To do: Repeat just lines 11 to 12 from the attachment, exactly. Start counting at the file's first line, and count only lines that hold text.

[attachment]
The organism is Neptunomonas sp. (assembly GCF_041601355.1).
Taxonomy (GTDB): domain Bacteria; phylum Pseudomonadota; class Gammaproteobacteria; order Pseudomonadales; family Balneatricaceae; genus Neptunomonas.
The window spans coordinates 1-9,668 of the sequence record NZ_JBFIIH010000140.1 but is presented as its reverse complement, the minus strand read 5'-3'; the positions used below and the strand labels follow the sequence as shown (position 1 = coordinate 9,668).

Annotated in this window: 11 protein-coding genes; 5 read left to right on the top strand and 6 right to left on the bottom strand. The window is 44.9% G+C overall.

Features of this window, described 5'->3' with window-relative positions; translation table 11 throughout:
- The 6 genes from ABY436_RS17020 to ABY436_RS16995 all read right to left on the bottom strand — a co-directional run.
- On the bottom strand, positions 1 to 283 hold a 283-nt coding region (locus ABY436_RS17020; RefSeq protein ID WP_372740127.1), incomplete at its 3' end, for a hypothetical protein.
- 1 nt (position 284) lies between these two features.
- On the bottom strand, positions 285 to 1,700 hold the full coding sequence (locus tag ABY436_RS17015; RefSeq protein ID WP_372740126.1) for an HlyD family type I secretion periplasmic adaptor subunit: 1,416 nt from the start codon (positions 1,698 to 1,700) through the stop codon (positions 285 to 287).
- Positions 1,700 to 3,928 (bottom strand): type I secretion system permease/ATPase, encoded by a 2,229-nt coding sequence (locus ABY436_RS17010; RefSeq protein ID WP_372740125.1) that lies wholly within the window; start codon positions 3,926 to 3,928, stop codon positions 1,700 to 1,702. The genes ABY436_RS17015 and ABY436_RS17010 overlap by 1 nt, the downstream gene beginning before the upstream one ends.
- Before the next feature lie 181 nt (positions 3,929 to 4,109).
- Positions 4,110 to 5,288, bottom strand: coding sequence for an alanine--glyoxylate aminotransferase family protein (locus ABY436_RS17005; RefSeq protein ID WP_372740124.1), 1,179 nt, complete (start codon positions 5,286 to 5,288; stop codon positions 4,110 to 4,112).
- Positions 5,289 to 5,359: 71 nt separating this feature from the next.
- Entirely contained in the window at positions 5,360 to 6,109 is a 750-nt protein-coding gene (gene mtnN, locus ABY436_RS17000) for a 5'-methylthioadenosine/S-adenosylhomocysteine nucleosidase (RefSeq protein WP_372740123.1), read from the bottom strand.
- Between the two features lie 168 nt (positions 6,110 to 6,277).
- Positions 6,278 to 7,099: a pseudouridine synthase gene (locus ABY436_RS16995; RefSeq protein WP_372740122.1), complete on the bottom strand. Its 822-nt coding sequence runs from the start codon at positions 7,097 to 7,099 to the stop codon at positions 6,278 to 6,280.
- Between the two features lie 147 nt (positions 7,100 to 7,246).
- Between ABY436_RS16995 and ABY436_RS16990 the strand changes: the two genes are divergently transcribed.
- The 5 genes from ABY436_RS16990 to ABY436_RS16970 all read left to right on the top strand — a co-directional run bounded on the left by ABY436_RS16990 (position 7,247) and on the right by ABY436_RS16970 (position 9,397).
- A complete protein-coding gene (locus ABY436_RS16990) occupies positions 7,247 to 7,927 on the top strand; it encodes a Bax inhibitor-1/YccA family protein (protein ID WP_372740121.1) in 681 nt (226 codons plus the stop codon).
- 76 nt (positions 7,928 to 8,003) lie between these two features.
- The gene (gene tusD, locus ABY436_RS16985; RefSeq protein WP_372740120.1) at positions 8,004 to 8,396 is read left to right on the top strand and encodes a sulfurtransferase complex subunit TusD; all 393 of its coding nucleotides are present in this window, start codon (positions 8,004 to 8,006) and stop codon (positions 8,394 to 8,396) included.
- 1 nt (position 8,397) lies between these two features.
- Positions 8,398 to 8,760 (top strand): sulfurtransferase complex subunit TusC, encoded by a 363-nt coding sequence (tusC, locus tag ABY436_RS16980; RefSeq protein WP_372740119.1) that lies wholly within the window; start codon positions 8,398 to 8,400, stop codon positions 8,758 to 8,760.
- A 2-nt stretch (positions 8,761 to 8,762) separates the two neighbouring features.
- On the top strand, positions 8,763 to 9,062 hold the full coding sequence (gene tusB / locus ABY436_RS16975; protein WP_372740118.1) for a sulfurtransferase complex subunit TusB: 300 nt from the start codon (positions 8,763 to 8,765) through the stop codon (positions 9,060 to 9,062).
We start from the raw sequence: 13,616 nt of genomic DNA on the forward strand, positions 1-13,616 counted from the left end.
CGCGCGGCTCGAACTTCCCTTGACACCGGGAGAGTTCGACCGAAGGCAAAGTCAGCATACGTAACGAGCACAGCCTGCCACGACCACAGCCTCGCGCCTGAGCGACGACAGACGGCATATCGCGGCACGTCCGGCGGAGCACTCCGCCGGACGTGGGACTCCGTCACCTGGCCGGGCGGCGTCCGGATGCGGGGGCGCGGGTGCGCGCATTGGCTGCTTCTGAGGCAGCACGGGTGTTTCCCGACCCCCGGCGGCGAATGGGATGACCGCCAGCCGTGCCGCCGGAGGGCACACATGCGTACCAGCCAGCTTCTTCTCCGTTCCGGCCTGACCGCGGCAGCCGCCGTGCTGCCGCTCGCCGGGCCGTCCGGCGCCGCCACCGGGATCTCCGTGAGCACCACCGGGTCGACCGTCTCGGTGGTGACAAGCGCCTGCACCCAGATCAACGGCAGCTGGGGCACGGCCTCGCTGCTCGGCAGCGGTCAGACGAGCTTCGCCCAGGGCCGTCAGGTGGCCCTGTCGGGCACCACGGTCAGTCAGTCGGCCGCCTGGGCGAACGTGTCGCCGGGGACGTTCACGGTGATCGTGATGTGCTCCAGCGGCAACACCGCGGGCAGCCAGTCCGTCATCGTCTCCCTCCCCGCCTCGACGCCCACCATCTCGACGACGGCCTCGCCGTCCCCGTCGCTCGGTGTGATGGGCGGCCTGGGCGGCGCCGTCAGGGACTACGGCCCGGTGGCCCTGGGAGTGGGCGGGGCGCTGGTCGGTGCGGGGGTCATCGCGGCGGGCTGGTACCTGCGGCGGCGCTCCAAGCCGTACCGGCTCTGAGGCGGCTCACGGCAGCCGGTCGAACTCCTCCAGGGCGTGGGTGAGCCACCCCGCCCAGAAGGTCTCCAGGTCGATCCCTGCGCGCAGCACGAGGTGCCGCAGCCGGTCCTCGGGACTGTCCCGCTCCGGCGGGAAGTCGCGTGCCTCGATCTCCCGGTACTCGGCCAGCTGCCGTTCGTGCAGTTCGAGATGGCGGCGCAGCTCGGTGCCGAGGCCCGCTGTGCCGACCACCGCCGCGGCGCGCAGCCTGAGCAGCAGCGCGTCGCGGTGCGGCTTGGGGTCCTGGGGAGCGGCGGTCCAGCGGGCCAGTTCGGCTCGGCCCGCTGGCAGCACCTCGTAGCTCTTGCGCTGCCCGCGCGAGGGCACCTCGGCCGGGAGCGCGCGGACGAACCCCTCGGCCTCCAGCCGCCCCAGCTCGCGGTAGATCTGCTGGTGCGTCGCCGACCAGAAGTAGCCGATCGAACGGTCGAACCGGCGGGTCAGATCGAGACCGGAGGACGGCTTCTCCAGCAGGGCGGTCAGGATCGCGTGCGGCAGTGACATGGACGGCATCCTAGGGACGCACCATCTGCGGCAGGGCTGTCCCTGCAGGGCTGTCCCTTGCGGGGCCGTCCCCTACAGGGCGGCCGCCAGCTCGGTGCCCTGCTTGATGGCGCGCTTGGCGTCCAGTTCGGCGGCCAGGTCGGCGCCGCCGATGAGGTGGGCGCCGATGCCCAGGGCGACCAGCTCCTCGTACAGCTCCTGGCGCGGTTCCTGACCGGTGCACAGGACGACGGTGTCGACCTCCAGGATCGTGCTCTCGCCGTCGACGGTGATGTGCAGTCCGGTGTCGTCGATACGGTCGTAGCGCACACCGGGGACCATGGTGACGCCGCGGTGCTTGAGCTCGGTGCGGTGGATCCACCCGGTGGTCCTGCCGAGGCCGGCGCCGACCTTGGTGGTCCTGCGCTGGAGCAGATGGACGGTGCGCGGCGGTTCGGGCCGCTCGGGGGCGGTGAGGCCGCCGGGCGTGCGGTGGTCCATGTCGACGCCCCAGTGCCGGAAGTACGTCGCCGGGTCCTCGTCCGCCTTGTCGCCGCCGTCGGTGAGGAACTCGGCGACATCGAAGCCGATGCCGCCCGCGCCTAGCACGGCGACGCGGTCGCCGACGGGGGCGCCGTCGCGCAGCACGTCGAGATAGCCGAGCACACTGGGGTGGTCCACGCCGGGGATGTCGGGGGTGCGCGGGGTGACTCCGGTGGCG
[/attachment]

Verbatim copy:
- Before the next feature lie 181 nt (positions 3,929 to 4,109).
- Positions 4,110 to 5,288, bottom strand: coding sequence for an alanine--glyoxylate aminotransferase family protein (locus ABY436_RS17005; RefSeq protein ID WP_372740124.1), 1,179 nt, complete (start codon positions 5,286 to 5,288; stop codon positions 4,110 to 4,112).